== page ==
News and Interviews

Earthrise Author James Gladstone on The Good, Bad, & Surprising Moments in Writing Picture Books

James Gladstone pic

December 21, 2018 will mark the 50th anniversary of the Apollo 8 mission, the first manned mission to fully orbit the moon and return safely. During the mission, on Christmas Eve, astronaut William Anders took a photograph that would become one of the most iconic images of the 20th century: it was the first time an 'earthrise' was captured, with the earth rising out of the darkness of space much like the sun right over the horizon. The image was reproduced everywhere and captured the entire world's imagination.  

James Gladstone's Earthrise: Apollo 8 and the Photo That Changed the World (Owlkids, illustrated by Christy Lundy) examines the significance of that photo and tells the story behind it in a kid-friendly picture book. Drawing on dialogue from NASA transcripts, Gladstone takes readers into the iconic moment and explains how it was Earthrise, the photo, that first inspired the now-annual Earth Day.

We're excited to welcome James to Open Book today to tell us about his experiences writing and publishing as part of our Going Pros and Cons interview series. 

He talks about popping some bubbly with his parents to celebrate an early publishing milestone, the long waits that come with writing pictures books, and his valuable advice for writers trying to get published. 

Going Pro(s and Cons) with James Gladstone:

My first big writing/publishing victory and how I celebrated:

I write picture book manuscripts. That’s my focus. Since illustrations have to be created for these books, there is a sense of delayed victory: it’s often two to three years from when a contract is signed to when the pictures are done, and the book is printed.

There is that first rush of excitement when a publisher accepts a manuscript for publication. And in fact, when I received my first contract from one publisher, I was fortunate in that a second contract offer appeared within a few weeks for a different manuscript with a different publisher. It felt great, but I think I celebrated simply by feeling happy about the turn of events and writing a lot more manuscripts.

Finally, when my first book arrived, printed, in a box, I drank a bottle of sparkling wine with my parents.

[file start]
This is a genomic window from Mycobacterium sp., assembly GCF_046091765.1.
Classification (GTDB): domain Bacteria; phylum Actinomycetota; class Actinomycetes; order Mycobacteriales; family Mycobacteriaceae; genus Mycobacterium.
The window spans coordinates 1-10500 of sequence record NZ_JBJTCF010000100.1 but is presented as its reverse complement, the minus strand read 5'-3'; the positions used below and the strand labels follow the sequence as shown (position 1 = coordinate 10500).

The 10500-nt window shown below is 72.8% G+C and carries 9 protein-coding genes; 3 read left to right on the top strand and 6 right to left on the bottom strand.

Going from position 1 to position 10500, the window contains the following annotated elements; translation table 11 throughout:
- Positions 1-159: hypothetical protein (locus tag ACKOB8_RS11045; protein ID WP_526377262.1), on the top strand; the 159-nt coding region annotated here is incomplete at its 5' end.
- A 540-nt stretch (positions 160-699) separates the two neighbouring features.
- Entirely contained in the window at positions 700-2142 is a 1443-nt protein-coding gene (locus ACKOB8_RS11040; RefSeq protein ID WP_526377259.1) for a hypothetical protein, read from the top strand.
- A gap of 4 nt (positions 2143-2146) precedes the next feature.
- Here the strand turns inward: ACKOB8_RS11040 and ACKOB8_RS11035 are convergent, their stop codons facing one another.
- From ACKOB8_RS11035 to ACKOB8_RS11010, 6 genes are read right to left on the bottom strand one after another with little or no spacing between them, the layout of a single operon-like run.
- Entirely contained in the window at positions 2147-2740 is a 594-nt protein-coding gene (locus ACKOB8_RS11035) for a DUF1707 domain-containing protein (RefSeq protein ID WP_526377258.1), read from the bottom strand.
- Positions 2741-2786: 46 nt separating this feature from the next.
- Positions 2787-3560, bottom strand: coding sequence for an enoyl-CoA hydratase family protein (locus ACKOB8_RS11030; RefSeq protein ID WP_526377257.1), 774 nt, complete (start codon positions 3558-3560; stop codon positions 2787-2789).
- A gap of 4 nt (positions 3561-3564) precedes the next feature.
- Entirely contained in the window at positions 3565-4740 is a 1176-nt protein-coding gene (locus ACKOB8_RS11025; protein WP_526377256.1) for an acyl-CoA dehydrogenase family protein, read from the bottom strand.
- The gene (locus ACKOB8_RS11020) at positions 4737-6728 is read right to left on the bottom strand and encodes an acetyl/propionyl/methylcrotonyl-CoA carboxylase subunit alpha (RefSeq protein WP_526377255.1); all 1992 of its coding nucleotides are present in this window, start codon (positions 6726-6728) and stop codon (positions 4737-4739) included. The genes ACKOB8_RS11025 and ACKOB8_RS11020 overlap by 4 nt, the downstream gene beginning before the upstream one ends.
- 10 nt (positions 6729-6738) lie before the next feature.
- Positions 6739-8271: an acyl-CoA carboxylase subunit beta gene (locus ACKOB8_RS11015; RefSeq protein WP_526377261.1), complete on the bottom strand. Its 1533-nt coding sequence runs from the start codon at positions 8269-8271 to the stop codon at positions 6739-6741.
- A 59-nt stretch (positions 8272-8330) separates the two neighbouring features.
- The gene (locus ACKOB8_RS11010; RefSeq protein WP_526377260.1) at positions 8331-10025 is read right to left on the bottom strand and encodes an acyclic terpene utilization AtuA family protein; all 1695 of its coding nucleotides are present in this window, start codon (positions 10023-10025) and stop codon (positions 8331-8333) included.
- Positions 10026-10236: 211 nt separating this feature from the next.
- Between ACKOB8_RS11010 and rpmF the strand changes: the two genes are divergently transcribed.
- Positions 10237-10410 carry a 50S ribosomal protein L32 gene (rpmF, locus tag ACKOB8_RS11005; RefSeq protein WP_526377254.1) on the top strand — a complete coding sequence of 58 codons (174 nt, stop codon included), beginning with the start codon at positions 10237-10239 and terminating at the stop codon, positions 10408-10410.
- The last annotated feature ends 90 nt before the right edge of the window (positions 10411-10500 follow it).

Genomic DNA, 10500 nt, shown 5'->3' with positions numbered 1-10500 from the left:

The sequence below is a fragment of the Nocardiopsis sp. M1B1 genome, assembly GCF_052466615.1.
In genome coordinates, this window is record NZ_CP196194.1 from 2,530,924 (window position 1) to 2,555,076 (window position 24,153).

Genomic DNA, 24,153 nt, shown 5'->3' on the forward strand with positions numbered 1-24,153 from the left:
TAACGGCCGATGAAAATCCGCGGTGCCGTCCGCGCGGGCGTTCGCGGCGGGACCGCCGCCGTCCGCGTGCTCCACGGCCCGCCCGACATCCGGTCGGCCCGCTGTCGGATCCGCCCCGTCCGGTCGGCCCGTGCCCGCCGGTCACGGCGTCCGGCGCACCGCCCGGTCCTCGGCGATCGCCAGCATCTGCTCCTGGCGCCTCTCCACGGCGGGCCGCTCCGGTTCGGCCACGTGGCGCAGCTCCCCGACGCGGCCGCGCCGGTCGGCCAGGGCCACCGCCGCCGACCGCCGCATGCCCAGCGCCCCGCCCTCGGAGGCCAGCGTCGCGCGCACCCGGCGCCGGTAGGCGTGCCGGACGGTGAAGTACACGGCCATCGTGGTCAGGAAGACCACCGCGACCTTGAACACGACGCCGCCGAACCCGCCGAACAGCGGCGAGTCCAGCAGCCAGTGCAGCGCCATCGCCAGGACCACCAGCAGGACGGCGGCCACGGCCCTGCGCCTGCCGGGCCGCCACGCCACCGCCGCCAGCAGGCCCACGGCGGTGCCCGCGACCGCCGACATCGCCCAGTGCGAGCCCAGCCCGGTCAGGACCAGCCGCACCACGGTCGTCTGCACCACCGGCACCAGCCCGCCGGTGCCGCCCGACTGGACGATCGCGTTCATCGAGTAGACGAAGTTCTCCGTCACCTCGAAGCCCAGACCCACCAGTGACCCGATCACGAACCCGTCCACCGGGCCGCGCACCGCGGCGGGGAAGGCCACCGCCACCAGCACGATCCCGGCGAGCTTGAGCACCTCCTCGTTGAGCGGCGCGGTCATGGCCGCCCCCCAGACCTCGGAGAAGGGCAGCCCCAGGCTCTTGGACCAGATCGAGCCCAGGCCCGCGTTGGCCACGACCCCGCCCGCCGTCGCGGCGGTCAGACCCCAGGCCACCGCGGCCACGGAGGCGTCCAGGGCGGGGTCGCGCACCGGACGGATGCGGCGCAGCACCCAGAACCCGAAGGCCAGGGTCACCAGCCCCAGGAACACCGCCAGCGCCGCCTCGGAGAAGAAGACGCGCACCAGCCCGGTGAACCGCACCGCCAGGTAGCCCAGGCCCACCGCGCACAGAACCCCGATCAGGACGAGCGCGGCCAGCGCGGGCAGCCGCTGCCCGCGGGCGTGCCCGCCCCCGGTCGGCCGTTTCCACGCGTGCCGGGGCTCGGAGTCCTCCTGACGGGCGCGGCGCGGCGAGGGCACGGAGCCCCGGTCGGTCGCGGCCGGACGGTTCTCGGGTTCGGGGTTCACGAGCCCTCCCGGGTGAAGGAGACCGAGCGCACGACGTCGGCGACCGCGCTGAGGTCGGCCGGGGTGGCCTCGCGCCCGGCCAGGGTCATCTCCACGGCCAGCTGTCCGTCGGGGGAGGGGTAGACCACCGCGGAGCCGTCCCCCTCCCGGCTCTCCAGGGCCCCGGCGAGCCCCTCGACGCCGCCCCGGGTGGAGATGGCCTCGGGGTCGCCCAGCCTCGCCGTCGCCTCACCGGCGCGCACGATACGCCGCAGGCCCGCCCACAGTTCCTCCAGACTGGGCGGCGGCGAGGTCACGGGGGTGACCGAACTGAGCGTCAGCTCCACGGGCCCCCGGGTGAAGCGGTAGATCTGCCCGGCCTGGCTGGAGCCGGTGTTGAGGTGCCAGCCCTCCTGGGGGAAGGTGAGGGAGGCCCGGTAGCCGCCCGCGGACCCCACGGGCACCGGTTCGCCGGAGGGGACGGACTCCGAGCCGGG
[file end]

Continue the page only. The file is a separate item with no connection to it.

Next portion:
A big writing or publishing disappointment I remember and how I coped:

Over the years, I’ve received many rejection letters—as we do. But for the 12-month period preceding my first book contract for the picture book, When Planet Earth Was New, I received a slew of rejections for that very same manuscript.

Those rejections were particularly disappointing, because the publishers who rejected it said, “This manuscript is ready to be published...but we can’t publish it.” The agents who rejected it said, “This manuscript is done; it’s ready to publish...but we won’t be able to place it with a publisher.” 

How did I cope? I revised the manuscript, found more publishers to send it to, and sent it to them. 

It turns out I didn’t need to put in that extra effort. Owlkids Books had the manuscript in their slush pile from my first set of publisher mail-outs. They found it eventually and dropped me a line asking to publish the book.

Still, I would likely do the same thing today—a flurry of additional manuscript mail-outs. It feels better to do something to sell a manuscript rather than nothing.

The thing that surprised me most about the publishing process:

The waiting.

I’ve worked for years as an editor, and I’ve always been involved in the publishing process from manuscript development (not picture books) through to the end product. I’ve never done a lot of waiting around with that work.

However, as picture book writer, my role is much more removed from the entire process. I write the manuscripts, of course. The editor and I work on the piece. Then it’s handed over to the illustrator, and I wait. 

From the start, I knew that pictures would have to be made, but it never occurred to me how long it would take to make great illustrations.

But the waiting is worth it. I feel elated when I see rough art. When I see final art, it’s possible that I glow for an entire week. It’s why I started writing picture books in the first place. I love the challenge of conveying a story, an idea, in a few hundred words. But mostly I love the pictures.